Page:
According to the official mission blog site, NASA's Artemis/SLS system is in the final stages of preparation to roll out to pad 39B for what everyone hopes will be the last time with launch No Later Than September 5th. The rollout will begin Wednesday evening EDT, targeted at 6PM, so that the vehicle should be on launch pad by daybreak Thursday. This week, teams began the second part of the flight termination system (FTS) test. For safety purposes, anything that launches with enough fuel and power to make orbit is required by Space Force Delta 45 to carry an FTS so that it can be destroyed if it gets too far from its predetermined trajectory.
The first part of the test was conducted earlier this year prior to the wet dress rehearsal and Space Force has a limit on the number of days the FTS can sit out on the pad without being tested again.
In order to meet the Aug. 29 launch attempt and backup attempts on Sept. 2 and 5, NASA has received an extension from the Space Launch Delta 45 on the validation of the FTS from 20 to 25 days before the system would need to be retested. The waiver will be valid throughout the Artemis I launch attempts.
NASA has previously posted three target launch windows:
- Aug. 29 at 8:33 a.m. EDT (Two-hour launch window); Landing Oct. 10
- Sept. 2 at 12:48 p.m. (Two-hour launch window); Landing Oct. 11
- Sept. 5 at 5:12 p.m. (90-minute launch window); Landing Oct. 17
As a reminder, this is a test mission that will not be carrying a crew.
It will launch from Pad 39B and fly by the moon on a six week mission, testing
all flight hardware before a crew rides it. Expected landing dates are
listed with launch dates. The first crewed mission of Artemis is currently projected to be early 2024.
An interesting aspect that I haven't come across before is that the mission will be carrying three mannequins for different purposes. One of them, given the name Moonikin Campos, in tribute to the electrical power systems manager back on the Apollo 13 mission, Arturo Campos.
The Moonikin is a male-bodied manikin previously used in Orion vibration tests. Campos will occupy the commander’s seat inside and wear an Orion Crew Survival System suit– the same spacesuit that Artemis astronauts will use during launch, entry, and other dynamic phases of their missions.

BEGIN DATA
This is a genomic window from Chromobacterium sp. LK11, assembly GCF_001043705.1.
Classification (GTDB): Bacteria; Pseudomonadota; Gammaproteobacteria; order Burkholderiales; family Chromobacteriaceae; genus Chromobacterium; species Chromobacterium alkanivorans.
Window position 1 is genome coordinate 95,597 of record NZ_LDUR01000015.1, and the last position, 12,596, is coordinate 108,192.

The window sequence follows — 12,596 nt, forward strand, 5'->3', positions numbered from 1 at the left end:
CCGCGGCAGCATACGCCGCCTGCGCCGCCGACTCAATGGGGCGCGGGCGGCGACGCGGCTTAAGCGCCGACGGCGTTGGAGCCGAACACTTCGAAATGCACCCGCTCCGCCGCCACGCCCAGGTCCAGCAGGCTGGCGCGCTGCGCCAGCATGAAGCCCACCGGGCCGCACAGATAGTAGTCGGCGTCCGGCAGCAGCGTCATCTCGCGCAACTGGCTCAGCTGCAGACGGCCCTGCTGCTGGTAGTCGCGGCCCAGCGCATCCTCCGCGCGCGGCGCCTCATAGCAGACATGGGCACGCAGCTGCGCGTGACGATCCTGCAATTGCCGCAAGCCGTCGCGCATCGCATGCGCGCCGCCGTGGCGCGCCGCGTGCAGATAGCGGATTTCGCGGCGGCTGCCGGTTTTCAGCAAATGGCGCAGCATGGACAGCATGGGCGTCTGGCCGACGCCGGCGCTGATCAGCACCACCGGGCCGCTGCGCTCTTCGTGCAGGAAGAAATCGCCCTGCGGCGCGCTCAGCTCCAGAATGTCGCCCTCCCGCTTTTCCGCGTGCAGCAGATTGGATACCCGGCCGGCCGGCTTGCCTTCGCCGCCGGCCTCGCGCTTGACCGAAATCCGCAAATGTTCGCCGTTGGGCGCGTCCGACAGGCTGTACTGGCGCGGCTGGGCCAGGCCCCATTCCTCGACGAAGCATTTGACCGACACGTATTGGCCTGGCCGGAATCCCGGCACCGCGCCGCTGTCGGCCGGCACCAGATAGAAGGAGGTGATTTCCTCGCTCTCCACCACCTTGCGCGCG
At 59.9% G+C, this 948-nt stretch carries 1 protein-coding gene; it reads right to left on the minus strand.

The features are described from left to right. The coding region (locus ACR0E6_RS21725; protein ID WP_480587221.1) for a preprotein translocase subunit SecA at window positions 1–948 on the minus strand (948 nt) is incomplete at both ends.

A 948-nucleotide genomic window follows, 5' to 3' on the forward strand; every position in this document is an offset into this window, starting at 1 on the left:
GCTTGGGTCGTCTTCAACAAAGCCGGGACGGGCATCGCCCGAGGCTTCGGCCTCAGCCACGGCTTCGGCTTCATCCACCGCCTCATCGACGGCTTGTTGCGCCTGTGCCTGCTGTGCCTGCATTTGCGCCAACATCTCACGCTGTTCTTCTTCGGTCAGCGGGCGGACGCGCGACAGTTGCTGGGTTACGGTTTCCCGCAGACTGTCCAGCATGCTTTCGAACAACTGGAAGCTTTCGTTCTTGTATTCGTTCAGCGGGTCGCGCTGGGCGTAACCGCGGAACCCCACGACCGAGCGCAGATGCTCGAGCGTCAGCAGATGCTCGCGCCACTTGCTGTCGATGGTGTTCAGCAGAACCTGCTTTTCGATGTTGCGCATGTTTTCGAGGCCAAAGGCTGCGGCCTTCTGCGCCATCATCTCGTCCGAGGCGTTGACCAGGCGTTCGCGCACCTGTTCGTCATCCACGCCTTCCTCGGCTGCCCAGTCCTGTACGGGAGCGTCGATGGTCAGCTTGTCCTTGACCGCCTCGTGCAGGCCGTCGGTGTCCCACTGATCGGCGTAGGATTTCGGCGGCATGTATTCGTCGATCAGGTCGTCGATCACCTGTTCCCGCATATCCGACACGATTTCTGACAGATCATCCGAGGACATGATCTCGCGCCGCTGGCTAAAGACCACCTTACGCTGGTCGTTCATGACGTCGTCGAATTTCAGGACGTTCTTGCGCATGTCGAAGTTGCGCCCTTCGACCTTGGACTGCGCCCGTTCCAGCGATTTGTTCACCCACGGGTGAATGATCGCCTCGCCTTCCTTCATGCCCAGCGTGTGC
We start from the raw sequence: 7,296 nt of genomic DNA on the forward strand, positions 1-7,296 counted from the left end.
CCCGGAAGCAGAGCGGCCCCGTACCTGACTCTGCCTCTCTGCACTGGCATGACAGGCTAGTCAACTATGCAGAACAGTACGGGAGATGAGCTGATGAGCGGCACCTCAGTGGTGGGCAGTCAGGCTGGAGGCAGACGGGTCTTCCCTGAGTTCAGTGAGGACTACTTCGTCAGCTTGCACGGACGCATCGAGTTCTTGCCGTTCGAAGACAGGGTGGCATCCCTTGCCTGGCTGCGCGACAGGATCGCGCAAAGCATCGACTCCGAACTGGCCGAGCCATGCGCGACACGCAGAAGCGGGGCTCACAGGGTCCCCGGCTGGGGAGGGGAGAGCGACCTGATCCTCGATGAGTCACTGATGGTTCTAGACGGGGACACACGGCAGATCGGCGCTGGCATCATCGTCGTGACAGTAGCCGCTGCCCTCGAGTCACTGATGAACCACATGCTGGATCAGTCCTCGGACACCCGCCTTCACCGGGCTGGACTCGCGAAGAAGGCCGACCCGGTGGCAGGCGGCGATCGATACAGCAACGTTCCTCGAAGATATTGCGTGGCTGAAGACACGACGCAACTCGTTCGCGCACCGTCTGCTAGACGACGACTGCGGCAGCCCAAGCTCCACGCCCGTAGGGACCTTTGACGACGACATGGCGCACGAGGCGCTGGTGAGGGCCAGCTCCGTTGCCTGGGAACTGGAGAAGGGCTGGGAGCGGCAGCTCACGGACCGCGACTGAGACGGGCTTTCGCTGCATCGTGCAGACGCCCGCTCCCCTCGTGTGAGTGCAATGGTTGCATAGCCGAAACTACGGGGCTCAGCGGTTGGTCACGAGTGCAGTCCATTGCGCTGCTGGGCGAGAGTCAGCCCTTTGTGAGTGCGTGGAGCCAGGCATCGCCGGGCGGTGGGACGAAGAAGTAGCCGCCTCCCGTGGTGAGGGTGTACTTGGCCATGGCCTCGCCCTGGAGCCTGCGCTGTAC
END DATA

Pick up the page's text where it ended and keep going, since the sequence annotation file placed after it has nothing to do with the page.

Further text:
Campos will be equipped with two radiation sensors and have additional sensors under its headrest and behind its seat to record acceleration and vibration data throughout the mission. Data from the Moonikin’s experience will help NASA protect astronauts during Artemis II, the first mission in more than 50 years that will send crew around the Moon.
A least they didn't call it Mannequin Skywalker.
The other two female-bodied mannequins are part of a dedicated radiation exposure test.
The Matroshka AstroRad Radiation Experiment torsos, Helga and Zohar, outfitted with sensors to measure radiation levels future crew will be exposed to, have joined Commander Campos and are now installed inside the Orion spacecraft. The final payloads, including the agency’s Biology Experiment-1, will be installed once the rocket and spacecraft are at the pad for launch.
I was tempted to say that the reason for two female to one male mannequins was because of the Artemis mission statement to "land the first woman and the next man" on the moon. While it could be, if I was running that experiment to measure radiation on two mannequins I'd do my best to ensure those two were as identical as can be made. As close to exactly the same size, weight and all other measurements as we can get. It's hard enough to run a controlled experiment with only two experimental subjects, with inevitable differences in their positions in the Orion capsule, how thick barriers are to the outside and everything else.
Two manikins are installed in the passenger seats inside the Artemis I Orion crew module atop the Space Launch System rocket in High Bay 3 of the Vehicle Assembly Building at NASA’s Kennedy Space Center in Florida on Aug. 8, 2022. As part of the Matroshka AstroRad Radiation Experiment (MARE) investigation, the two female manikins – Helga and Zohar – are equipped with radiation detectors, while Zohar also wears a radiation protection vest, to determine the radiation risk on its way to the Moon. Photo credit: NASA/Frank Michaux.
Clearly Helga is closer to the camera while Zohar, in the radiation protection vest, is in the background.